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RattanIndia Power Ltd Management Discussions

15.45
(-2.09%)
Jul 19, 2024|09:44:55 AM

RattanIndia Power Ltd Share Price Management Discussions

1. SECTOR AND POLICY OVERVIEW

The Central Government has approved a Revamped Distribution Sector Scheme- a Reforms-based and Results-linked Scheme with an outlay of Rs. 3,03,758 Crores over a period of five years from FY 2021-22 to FY 2025-26 with the objective to improve the quality, reliability and affordability of power supply to consumers through a financially sustainable and operationally efficient distribution sector. The Scheme aims to reduce the AT& C losses to pan-India levels of 12-15% and ACS-ARR gap to zero by 2024-25 by improving the operational efficiencies and financial sustainability of all DISCOMs/ Power Departments. Accordingly, the Indian Governments major policy initiatives have been focussing on its transition from a predominantly fossil-fuel based energy economy to a cleaner and greener economy; improvement in the operational and financial health of the Discoms and augmenting distribution infrastructure; integration of large scale renewable capacity to and continuous strengthening of the countrys transmission network; addressing stress in the thermal power sector especially Independent Power Products (IPPs) deepening of the power markets through incorporation of Indias third power exchange and through newer products like RTM, GTAM, GDAM, etc. and ensuring timely recovery of costs across the entire value chain on account of Change in Law and other regulatory recovery.

Driven by a fast-expanding economy, growing population, fast urbanization and industrialization, India is expected to see the largest increase in demand across any country globally over the next 20 years as per the International Energy Agency (IEA). India has already put in place a robust policy and institutional framework required for meeting its energy requirements and for attracting investments from across the globe in its energy sector. With over 80% of the eligible population having been vaccinated against Covid-19, India has recovered strongly after the third wave of the pandemic. With economic activity having rebounded and opening up of all business activities, peak power demand for FY 2023 increased by 6.3 percent to 216 GW while in energy terms, it increased by 9.6 percent to 1,512 billion units. Indias demand for electricity too reached new heights, with the country registering a record maximum power demand of 223.24 GW on 9th June 2023.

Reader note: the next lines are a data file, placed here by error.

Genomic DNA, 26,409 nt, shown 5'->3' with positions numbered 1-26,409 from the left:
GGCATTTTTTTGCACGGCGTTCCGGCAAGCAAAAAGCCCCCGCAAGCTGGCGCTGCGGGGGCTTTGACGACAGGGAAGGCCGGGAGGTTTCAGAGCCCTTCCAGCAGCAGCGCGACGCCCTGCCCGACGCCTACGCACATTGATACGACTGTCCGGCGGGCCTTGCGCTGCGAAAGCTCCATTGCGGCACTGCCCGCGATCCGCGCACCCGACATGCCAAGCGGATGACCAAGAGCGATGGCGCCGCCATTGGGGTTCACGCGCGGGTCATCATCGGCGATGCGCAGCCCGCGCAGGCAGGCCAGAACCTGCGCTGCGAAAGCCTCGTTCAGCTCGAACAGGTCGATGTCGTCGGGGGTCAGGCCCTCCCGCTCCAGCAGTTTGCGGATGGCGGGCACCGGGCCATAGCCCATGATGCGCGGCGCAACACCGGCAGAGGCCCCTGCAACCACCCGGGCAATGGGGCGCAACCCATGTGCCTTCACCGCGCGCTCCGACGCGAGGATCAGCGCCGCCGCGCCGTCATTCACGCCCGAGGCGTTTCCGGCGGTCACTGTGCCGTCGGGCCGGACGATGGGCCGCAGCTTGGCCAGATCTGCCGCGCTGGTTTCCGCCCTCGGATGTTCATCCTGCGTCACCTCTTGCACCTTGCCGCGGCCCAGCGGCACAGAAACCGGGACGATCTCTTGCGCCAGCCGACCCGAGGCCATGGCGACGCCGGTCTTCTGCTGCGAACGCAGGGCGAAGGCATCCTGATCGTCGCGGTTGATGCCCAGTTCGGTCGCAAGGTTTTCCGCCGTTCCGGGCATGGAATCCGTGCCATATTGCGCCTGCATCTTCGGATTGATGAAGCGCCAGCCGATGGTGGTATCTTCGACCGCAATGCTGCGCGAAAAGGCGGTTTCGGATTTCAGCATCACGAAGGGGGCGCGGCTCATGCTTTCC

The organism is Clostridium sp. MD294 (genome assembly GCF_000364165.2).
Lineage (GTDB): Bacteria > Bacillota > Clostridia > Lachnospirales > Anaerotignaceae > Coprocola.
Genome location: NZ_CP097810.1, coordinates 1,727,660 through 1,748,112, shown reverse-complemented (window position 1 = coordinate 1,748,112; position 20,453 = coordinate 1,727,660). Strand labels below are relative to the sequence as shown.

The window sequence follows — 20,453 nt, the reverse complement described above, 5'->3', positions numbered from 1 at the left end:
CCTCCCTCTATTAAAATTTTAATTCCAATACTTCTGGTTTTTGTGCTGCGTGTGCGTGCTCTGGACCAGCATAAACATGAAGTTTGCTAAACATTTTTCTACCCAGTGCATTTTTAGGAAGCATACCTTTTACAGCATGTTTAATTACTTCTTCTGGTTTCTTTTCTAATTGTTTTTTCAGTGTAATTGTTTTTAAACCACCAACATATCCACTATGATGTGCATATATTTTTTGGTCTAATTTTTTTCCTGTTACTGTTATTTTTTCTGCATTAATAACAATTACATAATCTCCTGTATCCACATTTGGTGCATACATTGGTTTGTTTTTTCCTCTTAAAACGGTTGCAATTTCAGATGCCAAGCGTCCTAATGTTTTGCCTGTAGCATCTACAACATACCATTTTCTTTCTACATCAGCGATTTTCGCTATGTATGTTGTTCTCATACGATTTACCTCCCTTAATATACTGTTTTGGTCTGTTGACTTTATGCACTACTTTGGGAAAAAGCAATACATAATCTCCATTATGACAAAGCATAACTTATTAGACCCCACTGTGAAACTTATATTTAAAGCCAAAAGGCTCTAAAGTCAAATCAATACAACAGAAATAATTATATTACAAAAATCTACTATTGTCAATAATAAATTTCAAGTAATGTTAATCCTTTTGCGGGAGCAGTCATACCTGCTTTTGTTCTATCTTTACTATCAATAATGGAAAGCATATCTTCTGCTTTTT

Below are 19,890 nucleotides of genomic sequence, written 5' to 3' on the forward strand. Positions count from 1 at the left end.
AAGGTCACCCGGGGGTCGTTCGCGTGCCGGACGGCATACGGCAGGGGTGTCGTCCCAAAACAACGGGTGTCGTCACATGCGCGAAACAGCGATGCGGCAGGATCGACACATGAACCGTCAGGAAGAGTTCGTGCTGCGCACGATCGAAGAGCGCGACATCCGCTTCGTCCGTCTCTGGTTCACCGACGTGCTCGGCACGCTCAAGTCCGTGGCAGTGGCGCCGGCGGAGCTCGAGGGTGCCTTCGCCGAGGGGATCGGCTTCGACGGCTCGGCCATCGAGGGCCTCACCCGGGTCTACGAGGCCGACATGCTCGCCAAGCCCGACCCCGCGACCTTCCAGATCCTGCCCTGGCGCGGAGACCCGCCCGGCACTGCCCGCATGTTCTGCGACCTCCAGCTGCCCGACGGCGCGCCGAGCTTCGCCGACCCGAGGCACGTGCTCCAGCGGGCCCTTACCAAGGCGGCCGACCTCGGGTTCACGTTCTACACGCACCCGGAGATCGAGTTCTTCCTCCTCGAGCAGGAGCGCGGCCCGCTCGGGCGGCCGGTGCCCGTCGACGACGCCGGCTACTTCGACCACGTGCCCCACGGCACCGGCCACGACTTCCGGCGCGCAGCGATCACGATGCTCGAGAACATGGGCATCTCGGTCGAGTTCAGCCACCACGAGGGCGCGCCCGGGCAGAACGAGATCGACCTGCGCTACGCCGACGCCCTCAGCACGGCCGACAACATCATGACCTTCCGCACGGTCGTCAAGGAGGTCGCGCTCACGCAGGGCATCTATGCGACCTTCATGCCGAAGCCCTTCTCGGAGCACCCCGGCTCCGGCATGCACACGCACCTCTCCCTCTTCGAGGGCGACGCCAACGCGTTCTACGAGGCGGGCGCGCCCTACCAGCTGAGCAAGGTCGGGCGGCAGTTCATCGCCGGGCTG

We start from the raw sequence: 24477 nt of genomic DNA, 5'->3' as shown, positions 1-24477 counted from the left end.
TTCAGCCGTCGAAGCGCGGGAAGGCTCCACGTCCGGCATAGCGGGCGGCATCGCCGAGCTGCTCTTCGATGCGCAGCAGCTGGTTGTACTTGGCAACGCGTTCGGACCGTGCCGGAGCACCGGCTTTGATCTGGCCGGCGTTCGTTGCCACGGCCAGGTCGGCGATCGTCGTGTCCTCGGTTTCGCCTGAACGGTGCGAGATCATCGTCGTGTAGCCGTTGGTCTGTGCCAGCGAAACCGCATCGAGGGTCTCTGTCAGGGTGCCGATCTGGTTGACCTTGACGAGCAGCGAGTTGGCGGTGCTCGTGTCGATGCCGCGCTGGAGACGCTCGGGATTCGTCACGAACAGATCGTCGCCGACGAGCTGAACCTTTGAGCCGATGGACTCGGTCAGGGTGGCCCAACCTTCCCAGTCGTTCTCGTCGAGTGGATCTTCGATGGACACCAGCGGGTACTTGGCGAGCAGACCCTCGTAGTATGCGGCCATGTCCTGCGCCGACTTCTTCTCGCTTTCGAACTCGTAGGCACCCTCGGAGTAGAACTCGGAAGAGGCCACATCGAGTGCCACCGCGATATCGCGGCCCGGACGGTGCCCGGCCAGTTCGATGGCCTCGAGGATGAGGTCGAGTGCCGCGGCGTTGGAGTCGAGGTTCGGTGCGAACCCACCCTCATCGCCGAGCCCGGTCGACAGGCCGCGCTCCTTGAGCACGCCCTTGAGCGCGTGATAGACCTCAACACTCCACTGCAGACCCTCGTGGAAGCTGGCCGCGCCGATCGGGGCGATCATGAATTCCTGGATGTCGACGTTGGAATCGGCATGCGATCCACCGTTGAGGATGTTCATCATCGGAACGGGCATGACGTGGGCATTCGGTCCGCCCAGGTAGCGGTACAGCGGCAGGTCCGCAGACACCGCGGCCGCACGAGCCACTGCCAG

The welcome steps taken towards opening of the retail oil & gas markets and allowing private investments in commercial coal mining in the previous years has been met with muted response. In addition, the nation continues to face challenges in ensuring improvements in the financial health of the power sector due to the ailing financial health of its power distribution companies, which are still largely under the control of the Government. In spite of the Governments best intent to increase competition by de-licensing and opening up Indias distribution sector to wide-scale private participation, the overall sector continues to be highly regulated. In the Power Sector, Independent Power Producers (IPPs) like your Company procure coal from Coal India Limited (a government owned company). Coal transportation is primarily through the Indian Railways (another government owned organization) and electricity generated by the generators is supplied to Discoms (most of which are government owned). Here, supplier of raw material (coal), services (transportation) and the procurers of electricity are directly under Central or State Governments and in effect, act as monopolies in the respective areas.

In order to improve the business atmosphere in the power sector, a lot of work still needs to be done to improve efficiency. - viz., quality and quantity of coal supplied to IPPs, allotment of rakes by Indian Railways, timely payment of bills by Discoms, etc.